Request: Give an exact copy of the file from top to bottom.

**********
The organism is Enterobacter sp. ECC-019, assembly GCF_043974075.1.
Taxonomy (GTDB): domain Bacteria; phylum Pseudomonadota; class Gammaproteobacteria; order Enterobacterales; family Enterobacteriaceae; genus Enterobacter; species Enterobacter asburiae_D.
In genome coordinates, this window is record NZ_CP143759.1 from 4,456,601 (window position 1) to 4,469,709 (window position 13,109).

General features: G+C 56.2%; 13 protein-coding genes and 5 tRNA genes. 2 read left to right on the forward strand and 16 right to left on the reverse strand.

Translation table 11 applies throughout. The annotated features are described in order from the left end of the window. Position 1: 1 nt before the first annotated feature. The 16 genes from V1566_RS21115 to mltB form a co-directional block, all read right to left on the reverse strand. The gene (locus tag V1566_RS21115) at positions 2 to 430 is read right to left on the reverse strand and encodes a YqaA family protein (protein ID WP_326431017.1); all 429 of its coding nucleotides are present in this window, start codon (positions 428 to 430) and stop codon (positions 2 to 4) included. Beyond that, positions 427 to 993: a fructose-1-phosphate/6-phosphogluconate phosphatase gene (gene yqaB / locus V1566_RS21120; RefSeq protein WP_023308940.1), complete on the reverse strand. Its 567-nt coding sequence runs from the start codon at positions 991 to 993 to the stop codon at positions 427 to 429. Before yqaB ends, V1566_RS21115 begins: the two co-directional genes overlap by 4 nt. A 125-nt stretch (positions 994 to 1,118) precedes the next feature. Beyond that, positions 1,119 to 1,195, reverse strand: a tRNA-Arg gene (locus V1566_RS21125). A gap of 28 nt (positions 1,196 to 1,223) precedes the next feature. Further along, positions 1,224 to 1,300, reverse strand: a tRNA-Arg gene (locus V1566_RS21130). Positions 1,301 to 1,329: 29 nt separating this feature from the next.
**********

The organism is Enterobacter sp. ECC-019, assembly GCF_043974075.1.
Taxonomy (GTDB): domain Bacteria; phylum Pseudomonadota; class Gammaproteobacteria; order Enterobacterales; family Enterobacteriaceae; genus Enterobacter; species Enterobacter asburiae_D.
In genome coordinates, this window is record NZ_CP143759.1 from 4,456,601 (window position 1) to 4,469,709 (window position 13,109).

General features: G+C 56.2%; 13 protein-coding genes and 5 tRNA genes. 2 read left to right on the forward strand and 16 right to left on the reverse strand.

Translation table 11 applies throughout. The annotated features are described in order from the left end of the window. Position 1: 1 nt before the first annotated feature. The 16 genes from V1566_RS21115 to mltB form a co-directional block, all read right to left on the reverse strand. The gene (locus tag V1566_RS21115) at positions 2 to 430 is read right to left on the reverse strand and encodes a YqaA family protein (protein ID WP_326431017.1); all 429 of its coding nucleotides are present in this window, start codon (positions 428 to 430) and stop codon (positions 2 to 4) included. Beyond that, positions 427 to 993: a fructose-1-phosphate/6-phosphogluconate phosphatase gene (gene yqaB / locus V1566_RS21120; RefSeq protein WP_023308940.1), complete on the reverse strand. Its 567-nt coding sequence runs from the start codon at positions 991 to 993 to the stop codon at positions 427 to 429. Before yqaB ends, V1566_RS21115 begins: the two co-directional genes overlap by 4 nt. A 125-nt stretch (positions 994 to 1,118) precedes the next feature. Beyond that, positions 1,119 to 1,195, reverse strand: a tRNA-Arg gene (locus V1566_RS21125). A gap of 28 nt (positions 1,196 to 1,223) precedes the next feature. Further along, positions 1,224 to 1,300, reverse strand: a tRNA-Arg gene (locus V1566_RS21130). Positions 1,301 to 1,329: 29 nt separating this feature from the next.